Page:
The Sunday News
DOCTORS in the country’s public hospitals have been embarking on an illegal industrial action for over a month.
The doctors have been coming up with all sorts of reasons why they cannot go back to work, ranging from the purported abduction of their union’s leader, which however, turned out to be a farce and stage-managed. They also demanded a review of their remuneration and working conditions, something which the Government has been doing. And last week, the Government brokered a deal with the doctors by offering them a 60 percent increase in allowances which would see them earning between $8 000 and $11 000.
The doctors rejected the offer, but they have since been ordered by the Labour Court to go back to work as their strike was illegal. And the nation expects them to respect the decision of the court and report to their workstations as directed.
On Friday, the Labour Court declared the 40-day long industrial action by doctors unlawful and ordered them to return to work within 48 hours. The court ruling came after the Health Services Board had taken the Zimbabwe Hospital Doctors Association to the Labour Court to show cause why the collective job action should not be terminated.
Justice Rogers Manyangadze, sitting with Justice Lawrence Murasi, declared the strike unlawful and ordered the job action to be terminated forthwith. No disciplinary action will be taken against the doctors. However, those that fail to comply with the court order will face Government sanctions.
“Members of the respondent who participated in the said collective job action be and are hereby ordered to report for duty within 48 hours from the date of this order and the applicant shall be entitled to take disciplinary action against members of the respondent who fail or neglect to comply with this order. Applicant shall not take any disciplinary action against members of the respondent who participated in the collective job action from 3 September 2019 up to the date of this order,” read part of the ruling.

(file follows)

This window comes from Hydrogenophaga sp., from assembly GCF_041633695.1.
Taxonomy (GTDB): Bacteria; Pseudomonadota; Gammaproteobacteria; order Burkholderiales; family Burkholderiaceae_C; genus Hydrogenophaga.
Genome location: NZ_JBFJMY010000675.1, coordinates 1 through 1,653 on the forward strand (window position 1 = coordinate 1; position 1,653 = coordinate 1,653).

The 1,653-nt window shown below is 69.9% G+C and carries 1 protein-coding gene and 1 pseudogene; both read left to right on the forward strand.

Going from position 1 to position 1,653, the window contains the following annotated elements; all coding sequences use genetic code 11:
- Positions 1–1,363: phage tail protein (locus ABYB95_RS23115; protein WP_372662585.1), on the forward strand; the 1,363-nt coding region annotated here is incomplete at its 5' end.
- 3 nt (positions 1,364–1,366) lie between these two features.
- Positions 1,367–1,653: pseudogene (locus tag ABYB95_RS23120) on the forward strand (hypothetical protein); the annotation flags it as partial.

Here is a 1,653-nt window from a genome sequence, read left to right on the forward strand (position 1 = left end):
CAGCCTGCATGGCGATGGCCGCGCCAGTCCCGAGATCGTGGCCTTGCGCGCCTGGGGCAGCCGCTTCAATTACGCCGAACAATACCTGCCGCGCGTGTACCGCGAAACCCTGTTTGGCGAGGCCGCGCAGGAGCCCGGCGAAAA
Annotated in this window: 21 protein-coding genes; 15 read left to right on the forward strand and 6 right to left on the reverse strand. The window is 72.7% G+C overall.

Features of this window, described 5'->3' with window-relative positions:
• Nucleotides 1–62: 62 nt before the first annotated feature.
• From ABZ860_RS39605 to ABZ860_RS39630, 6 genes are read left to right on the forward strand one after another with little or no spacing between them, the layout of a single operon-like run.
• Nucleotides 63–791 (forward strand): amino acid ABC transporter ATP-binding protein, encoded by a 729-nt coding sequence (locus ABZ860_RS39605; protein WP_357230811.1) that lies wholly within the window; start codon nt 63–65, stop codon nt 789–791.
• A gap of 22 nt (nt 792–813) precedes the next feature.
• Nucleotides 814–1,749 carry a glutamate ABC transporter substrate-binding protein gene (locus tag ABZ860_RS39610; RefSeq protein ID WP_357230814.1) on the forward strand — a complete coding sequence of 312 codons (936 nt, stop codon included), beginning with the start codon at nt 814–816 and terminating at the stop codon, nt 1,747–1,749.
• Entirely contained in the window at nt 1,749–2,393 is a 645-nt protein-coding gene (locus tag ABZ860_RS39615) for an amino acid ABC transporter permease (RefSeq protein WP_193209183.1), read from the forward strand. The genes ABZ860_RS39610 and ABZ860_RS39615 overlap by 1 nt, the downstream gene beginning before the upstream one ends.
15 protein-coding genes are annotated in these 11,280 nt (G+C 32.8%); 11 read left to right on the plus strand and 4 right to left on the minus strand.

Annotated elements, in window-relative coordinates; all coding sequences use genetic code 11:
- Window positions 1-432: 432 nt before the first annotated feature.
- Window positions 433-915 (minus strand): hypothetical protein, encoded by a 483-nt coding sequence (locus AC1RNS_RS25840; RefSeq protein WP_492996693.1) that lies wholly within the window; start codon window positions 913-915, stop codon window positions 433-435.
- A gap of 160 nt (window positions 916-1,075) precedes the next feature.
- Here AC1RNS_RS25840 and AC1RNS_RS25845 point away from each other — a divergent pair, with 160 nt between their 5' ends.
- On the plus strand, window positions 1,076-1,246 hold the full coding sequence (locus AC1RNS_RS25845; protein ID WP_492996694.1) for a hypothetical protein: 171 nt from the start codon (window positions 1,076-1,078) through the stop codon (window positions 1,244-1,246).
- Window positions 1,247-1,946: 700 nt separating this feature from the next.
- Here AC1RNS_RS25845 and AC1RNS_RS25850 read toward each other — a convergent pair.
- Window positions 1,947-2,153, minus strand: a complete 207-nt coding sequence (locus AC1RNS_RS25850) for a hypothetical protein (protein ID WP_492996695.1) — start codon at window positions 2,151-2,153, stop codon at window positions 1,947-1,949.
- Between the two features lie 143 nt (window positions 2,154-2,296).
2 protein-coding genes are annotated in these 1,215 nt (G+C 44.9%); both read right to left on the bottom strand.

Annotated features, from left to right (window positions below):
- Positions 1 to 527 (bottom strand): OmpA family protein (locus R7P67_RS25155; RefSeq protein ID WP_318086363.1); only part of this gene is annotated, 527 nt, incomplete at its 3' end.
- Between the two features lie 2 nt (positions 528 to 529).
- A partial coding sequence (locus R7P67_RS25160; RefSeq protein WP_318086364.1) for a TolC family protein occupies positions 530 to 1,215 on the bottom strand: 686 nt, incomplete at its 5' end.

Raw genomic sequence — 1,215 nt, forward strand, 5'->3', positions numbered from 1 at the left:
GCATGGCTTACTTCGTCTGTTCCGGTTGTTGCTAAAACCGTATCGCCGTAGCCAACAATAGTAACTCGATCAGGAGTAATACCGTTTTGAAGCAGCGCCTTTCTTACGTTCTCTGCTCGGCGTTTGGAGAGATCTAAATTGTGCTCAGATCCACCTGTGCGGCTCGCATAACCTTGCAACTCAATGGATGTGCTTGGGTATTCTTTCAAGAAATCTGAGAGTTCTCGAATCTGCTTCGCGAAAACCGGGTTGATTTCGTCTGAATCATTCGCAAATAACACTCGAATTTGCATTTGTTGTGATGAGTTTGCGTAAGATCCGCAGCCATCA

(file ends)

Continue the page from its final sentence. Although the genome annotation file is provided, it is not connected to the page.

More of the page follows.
The court also resolved that the dispute between the feuding parties be referred for arbitration in terms of the Arbitration Act (Chapter 7:15). In this regard, the court directed that the arbitration be held within 14 days from the date of the order and parties should agree to the requisite terms of reference.
It was the doctors’ argument that their remuneration was not in line with comparative remuneration trends in the region. The doctors downed tools pleading incapacitation. This is despite the fact that last week, their employer proposed new allowance rates to cover night duty allowance, nurse managers allowance, on call allowance, special health allowance and a standby/call out allowance. The doctors had, however, rejected the offer.
The Minister of Health and Child Care, Dr Obadiah Moyo, last week said Government was appalled by the conduct of the doctors whose duty is to save lives as they abandoned their work stations.
“Government is appalled that doctors have walked out from the negotiating table and from their patients who are in need of their dire care. Government is grateful to those doctors who remained at their posts of duty delivering care, saving lives and alleviating suffering,” he said.